“The Catholic Church long stood condemned as the enemy of enlightenment, with the alleged suppressions of Copernicus and Galileo as Exhibit A. More recent historians, however, have pointed to evidence of Church attitudes and policies of a quite different coloration. Lynn White asserted that Christian theology actually gave the Middle Ages a fiat for technology: “man shares in great measure God’s transcendence of nature. Christianity, in absolute contrast to paganism and Asia’s religions…not only established a dualism of man and nature but also insisted that it is God’s will that man exploit nature for his proper ends.”
--Frances and Joseph Gies Cathedral, Forge, and Waterwheel: Technology and Invention in the Middle Ages pg. 4-5

Taras Bulba
Wednesday, September 20th, 2006, 11:22 PM
The domination of the clergy hindered scientific development during the Middle Ages.

"It was not the case that the dominance of the lay and clerical aristocracy had a merely negative, inhibiting effect on the field of technology, in some areas it needs and tastes favoured a certain progress. The clergy and above all the monks were obliged to have few contacts as possible with the outside world, including economic relations, and above all they desired to be freed from material tasks to have time for the Opus Dei and for properly spiritual occupations (offices and prayers), and for their work of charity, which obliged them to provide for the economic needs not only of their numerous familia but also for the poor and of wandering beggars by distributing foodstuff. This encouraged them to develop equipment of a certain technical standard. If one is looking for the earliest mills, water mills, or for the progress in farming techniques, one often sees the religious orders in the vanguard. It was not a coincidence if here during the early Middle Ages men attributed the invention of the watermill to a saint who introduced it into a region, for example St. Orens of Auch who had a mill setup at St. Gabriel on the Durancole in the 6th century….As we have seen, the Church encouraged improvements in the measurement of time for the needs of ecclesiastical computation. The building of churches – the first great buildings of the Middle Ages – gave a stimulus to technical progress, not only in building techniques, but also in the tools used, in methods of transportation, and in the auxiliary skills such as glasswork.”
--Jacques Le Goff Medieval Civilization 400-1500 pg. 198

Taras Bulba
Wednesday, September 20th, 2006, 11:22 PM
Clearly one could only call the Medieval Period the "Dark Ages".

“Taken as a whole, the history of the Middle Ages after the ruin in the West of the ancient civilization is one of progress, progress in society, government, order and organization, laws, the development of human faculties, of rational thought, of knowledge and experience, of art and culture.”
--C.W. Previte-Ortor The Shorter Cambridge Medieval History vol.2 “The 12th Century to the Renaissance”

Taras Bulba
Wednesday, September 20th, 2006, 11:25 PM
Nothing of any lasting importance came out of the Christian-dominated "Dark Ages". Certainly nothing like the book!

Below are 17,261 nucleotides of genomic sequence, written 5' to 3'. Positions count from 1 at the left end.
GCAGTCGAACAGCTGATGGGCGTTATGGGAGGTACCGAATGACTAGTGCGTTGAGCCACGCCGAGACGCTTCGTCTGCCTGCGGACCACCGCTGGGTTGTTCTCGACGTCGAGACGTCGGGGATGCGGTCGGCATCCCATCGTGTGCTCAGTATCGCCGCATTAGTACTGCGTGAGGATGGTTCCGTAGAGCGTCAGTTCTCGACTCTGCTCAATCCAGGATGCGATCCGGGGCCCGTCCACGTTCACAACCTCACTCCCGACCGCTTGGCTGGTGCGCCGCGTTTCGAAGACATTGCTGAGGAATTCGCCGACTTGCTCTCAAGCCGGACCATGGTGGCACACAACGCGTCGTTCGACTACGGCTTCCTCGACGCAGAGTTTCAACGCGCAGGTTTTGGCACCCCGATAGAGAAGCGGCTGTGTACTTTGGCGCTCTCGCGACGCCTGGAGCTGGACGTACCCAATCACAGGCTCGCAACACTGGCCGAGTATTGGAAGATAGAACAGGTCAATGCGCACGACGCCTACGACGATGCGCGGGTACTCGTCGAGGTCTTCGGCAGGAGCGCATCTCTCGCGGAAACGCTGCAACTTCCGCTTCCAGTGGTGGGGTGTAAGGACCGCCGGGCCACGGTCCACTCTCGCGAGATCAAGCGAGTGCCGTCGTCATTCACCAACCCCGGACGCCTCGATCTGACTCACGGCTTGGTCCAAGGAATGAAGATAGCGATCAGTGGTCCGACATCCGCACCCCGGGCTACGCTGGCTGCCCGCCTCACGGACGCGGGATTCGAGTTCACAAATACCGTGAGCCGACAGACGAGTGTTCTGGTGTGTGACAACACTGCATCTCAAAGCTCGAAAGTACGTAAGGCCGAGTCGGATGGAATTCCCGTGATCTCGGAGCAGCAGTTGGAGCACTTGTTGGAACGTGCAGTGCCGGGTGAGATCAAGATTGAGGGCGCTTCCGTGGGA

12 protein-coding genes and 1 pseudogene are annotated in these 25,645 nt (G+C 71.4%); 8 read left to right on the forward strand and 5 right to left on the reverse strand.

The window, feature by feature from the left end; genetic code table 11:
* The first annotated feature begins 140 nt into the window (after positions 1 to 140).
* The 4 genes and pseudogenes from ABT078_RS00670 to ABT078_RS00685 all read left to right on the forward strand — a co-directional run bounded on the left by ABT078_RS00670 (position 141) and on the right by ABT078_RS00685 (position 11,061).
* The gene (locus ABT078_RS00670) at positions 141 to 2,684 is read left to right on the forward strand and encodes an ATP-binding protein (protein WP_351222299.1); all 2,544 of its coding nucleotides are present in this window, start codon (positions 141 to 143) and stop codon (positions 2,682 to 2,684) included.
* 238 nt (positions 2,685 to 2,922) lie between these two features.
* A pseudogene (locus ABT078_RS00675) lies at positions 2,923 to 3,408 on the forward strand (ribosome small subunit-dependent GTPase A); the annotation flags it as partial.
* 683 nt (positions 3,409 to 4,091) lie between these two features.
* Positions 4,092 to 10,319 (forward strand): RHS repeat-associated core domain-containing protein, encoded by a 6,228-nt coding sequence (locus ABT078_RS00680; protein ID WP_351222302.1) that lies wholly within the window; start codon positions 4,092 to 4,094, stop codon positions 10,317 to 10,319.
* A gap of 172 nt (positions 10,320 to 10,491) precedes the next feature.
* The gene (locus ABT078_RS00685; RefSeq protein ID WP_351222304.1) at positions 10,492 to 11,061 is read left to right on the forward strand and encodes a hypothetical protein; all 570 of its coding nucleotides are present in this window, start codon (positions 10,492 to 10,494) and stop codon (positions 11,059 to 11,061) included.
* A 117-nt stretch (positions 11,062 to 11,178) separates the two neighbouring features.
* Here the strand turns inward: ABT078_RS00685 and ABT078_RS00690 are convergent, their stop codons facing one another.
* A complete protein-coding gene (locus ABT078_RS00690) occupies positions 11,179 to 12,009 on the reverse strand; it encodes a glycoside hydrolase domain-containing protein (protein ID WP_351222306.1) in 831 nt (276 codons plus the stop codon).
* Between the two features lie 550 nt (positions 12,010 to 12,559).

"The Roman world still speaks to us. But we must remember that it speaks to us now only through books whose shapes came into being through the silent labor of generations of "technicians of the world" - lawyers, bureaucrats, and monks - in the centuries of Dark Age Christian Europe."
--Peter Brown The Rise of Western Christendom: Triumph and Diversity AD 200-1000 pg.23

Let this be a lesson to those who wish to glorify Ancient Rome at the expense of Christianity.

Taras Bulba
Wednesday, September 20th, 2006, 11:29 PM
Almost all the scientific accomplishment of Europe were because of the Greeks, Christianity did nothing to improve upon it!

"The Greeks laid the foundation, but it was the tramsmutation of that foundation by Christianity that gave modern Europe its impetus and differientiated European accomplishment from that of all other cultures around the world."
--Charles Murray, Human Accomplishment: The Pursuit of Excellence in the Arts and Sciences, 800 B.C. to 1950 pg. 402

Taras Bulba
Wednesday, September 20th, 2006, 11:33 PM
Copernicus was absolutely scarred to death of possible criticism from the Church of his astronomical theories!

http://www.asa3.org/ASA/PSCF/1987/PSCF9-87Lindberg.html

"If Copernicus had any genuine fear of publication, it was the reaction of scientists, not clerics, that worried him. Other churchmen before him- Nicole Oresme (a bishop) in the fourteenth century and Nicholas of Cusa (a cardinal) in the fifteenth-had freely discussed the possible motion of the earth, and there was no reason to suppose that the reappearance of this idea in the sixteenth century would cause a religious stir.17 Indeed, various churchmen, including a bishop and a cardinal, urged Copernicus to publish his book, which appeared with a dedication to Pope Paul 111. Had Copernicus lived beyond its publication in 1543, it is highly improbable that he would have felt any hostility or suffered any persecution. The church simply had more important things to worry about than a new astronomical or cosmological system. Although a few critics noticed and opposed the Copernican system, organized Catholic opposition did not appear until the seventeenth century.18"

nätdeutsch
Wednesday, September 20th, 2006, 11:37 PM
but...but.....but....

this goes against everything ive always been taught!